A painting of Vincent Van Gogh with a bandaged ear is probably as well known and widely recognized as his “Starry Night”. Artists’ self-portraits often evoke instant recognition and are as famous as their other paintings. Most self-portraits are the result of an artist’s self-exploration and a deeper understanding of himself.
From Rembrandt, Albrecht Dürer, Andy Warhol to Amrita Sher-Gil, the artists’ self-portraits have offered insight into how they perceive and choose to represent themselves. Frida Kahlo, who painted herself often, said: “I paint myself because I am so often alone and because I am the subject I know best.
She created 55 self-portraits that gave us a glimpse into her life and the tribulations she faced. Her portrayal of herself was also a way to express and describe the physical and emotional distress and trauma she was going through. “Self-Portrait with Necklace of Thorns and Hummingbird” and “Two Fridas” are two well-known works of her, which have several motifs that capture her suffering. The latter denotes a spectrum of turbulent emotions that she went through when her husband Diego Rivera asked her for a divorce.
Rough and choppy
Vincent Van Gogh was another artist who created several self-portraits, perhaps 30 to 40 of them. ‘Self-Portrait’, 1889, was the last painted in months before his death. It’s moody, choppy and intense with the bluish patterns of “The Starry Night” enveloping him and his background in a choppy, swirling energy field. It is also believed that Van Gogh often painted himself because he could not afford to hire a babysitter.
Most of his portraits offer a glimpse into his mental state – ranging from an intense restlessness to a calmer acceptance, for example, where he paints himself in front of an easel and sees himself as an artist – a much calmer rendering.
Rembrandt was perhaps the most prolific artist when it came to self-portraits; nearly 100 works have been documented. ‘Self-Portrait’, an oil painting made in 1960, is a work that captures its unmistakable style – solemn demeanor with its characteristic use of light. The portrait of Salvador Dalí in “Soft Self-Portrait With Grilled Bacon”, 1941, is an interesting portrayal, and frankly quite “Dali-esque”. The piece of bacon, a shapeless mass that has been propped up, adorns the artist’s characteristic upturned mustache.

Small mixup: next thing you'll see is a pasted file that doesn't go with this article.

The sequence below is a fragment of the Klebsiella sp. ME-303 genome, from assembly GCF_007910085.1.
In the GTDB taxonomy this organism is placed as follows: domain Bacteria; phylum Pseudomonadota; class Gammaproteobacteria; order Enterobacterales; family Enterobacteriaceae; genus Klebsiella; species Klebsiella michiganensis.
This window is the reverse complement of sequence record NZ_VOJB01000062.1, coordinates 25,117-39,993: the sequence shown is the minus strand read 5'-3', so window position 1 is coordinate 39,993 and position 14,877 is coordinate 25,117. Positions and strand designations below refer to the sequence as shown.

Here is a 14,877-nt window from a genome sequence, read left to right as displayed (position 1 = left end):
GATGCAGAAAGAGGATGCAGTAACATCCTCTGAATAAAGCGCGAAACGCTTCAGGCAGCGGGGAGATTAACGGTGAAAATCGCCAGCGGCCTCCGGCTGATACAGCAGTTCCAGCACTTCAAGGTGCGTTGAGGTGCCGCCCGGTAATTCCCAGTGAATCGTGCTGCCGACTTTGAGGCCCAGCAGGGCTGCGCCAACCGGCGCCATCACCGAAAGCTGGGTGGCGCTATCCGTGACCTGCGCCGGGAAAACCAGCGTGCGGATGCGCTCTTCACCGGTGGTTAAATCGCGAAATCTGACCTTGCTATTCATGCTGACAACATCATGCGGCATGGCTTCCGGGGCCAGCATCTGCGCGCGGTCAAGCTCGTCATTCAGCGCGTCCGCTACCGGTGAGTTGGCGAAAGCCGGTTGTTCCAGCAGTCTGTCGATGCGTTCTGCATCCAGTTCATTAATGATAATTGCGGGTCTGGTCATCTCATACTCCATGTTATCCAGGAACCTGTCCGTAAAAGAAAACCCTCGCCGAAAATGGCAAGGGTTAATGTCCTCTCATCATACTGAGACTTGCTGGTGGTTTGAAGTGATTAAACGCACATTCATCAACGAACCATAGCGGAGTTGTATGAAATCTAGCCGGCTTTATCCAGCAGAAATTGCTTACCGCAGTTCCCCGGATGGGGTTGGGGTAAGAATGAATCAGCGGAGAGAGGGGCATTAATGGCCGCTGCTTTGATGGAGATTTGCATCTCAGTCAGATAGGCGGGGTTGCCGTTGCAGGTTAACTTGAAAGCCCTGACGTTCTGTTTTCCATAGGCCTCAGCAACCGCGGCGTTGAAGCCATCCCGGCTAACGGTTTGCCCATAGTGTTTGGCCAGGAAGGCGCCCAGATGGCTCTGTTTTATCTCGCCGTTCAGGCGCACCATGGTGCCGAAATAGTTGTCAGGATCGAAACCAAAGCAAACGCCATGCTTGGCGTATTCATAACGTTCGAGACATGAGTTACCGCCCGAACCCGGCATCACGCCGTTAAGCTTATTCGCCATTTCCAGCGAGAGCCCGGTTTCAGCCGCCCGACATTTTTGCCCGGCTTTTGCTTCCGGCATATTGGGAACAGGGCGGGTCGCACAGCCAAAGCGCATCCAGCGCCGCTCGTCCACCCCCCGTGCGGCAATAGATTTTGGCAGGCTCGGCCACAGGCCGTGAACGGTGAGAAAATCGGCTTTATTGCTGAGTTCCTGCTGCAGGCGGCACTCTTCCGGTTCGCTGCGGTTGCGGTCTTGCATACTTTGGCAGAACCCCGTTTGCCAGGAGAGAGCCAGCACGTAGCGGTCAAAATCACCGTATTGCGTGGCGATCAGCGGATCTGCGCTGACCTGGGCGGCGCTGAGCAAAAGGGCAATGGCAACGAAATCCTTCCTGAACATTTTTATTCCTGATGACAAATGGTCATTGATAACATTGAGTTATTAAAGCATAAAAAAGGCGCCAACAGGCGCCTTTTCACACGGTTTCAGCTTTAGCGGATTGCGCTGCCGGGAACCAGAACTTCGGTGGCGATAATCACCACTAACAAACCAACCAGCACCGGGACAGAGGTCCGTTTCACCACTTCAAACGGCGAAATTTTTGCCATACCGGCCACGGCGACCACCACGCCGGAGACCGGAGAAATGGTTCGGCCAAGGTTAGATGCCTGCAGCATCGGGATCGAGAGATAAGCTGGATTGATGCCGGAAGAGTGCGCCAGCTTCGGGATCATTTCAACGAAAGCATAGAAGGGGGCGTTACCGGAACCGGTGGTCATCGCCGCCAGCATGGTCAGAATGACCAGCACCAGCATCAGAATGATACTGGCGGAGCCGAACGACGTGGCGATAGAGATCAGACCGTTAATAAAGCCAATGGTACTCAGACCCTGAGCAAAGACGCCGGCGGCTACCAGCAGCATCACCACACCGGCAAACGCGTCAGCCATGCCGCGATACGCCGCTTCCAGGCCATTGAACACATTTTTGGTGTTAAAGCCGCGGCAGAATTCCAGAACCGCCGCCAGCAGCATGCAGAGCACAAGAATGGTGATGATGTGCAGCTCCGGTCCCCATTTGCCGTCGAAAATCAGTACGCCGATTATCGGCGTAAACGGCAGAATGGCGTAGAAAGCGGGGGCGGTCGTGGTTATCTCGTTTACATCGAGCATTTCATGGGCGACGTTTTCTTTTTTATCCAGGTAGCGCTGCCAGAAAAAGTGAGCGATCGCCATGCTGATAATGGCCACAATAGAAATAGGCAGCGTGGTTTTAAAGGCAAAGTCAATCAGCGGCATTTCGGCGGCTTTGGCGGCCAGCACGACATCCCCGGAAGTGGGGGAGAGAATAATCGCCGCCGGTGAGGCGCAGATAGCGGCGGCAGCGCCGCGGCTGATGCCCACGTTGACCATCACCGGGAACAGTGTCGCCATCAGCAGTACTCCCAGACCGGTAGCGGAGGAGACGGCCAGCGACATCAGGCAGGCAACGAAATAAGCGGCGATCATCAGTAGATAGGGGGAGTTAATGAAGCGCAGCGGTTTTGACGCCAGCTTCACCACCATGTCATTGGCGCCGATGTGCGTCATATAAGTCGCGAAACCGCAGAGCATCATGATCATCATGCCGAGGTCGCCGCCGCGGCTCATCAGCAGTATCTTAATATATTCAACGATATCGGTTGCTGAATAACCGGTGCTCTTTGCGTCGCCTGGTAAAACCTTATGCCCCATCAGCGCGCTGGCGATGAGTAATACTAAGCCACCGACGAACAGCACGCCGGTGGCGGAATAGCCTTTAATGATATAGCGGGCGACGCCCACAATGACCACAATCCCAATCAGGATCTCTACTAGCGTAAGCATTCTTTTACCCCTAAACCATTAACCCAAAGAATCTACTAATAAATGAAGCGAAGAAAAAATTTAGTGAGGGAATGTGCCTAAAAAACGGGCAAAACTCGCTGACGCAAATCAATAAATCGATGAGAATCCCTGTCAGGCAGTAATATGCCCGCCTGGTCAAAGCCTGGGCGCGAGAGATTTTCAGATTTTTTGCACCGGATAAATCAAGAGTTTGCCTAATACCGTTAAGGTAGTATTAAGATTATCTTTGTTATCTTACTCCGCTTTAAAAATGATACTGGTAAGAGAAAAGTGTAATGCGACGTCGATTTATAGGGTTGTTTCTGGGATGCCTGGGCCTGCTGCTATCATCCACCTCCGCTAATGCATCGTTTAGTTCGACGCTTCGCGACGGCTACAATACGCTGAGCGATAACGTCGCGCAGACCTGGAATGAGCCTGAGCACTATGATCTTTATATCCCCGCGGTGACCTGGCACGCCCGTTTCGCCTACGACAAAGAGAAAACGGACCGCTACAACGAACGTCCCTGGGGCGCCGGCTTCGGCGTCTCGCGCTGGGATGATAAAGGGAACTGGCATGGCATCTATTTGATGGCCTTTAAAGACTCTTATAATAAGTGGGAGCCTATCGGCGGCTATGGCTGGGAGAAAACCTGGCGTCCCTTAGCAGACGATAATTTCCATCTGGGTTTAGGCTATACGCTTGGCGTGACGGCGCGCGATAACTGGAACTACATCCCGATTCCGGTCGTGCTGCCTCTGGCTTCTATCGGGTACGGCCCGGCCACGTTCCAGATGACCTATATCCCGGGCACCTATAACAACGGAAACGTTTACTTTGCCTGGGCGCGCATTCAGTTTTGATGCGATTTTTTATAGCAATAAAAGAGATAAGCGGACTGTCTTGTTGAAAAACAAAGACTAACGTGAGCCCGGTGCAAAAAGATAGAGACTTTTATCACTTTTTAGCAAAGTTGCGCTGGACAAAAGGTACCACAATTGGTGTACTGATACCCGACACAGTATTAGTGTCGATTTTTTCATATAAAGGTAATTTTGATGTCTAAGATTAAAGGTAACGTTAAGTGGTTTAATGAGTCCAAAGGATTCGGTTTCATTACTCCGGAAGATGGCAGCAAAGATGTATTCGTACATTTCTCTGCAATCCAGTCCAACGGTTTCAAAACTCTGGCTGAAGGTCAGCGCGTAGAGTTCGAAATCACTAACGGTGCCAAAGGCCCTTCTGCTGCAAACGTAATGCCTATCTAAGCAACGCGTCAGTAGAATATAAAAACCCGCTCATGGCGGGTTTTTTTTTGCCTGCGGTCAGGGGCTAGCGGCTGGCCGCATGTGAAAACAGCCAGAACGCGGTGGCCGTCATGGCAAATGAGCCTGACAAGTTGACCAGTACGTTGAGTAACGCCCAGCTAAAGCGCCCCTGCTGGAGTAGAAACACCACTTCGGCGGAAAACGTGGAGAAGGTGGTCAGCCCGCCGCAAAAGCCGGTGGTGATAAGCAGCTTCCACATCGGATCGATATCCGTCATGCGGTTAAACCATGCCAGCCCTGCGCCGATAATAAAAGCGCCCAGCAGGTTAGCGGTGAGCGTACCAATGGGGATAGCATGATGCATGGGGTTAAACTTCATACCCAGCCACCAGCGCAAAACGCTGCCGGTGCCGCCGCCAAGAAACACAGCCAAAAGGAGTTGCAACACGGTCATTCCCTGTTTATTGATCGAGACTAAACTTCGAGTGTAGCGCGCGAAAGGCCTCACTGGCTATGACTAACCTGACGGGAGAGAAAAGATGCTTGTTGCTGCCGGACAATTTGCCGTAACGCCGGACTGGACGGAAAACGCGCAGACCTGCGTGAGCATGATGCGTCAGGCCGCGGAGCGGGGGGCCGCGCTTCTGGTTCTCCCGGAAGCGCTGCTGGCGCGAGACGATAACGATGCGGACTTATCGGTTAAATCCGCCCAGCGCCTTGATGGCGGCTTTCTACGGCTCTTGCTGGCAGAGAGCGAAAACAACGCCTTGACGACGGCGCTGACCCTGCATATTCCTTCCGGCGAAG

Closer to home, Amrita Sher-Gil painted a series of self-portraits during her short life; one of them, created in 1930, captures her in a lively and lively mood, a rare representation of her warm and lively self.
The artists’ self-documentation in the form of their portraits provides a lot of information about them, and their detailed reading in terms of style, symbols, patterns, props, colors and background provides valuable clues. These also offer insight into how they see themselves; for example, Durer’s “Self-Portrait at the Age of Twenty-Eight” which resembles the figure of Christ – historians believe he wanted to convey that his gifts were given to him by God.
The author is an art consultant, curator and writer based in Bangalore. She blogs at Art Scene India and can be contacted at [email protected]
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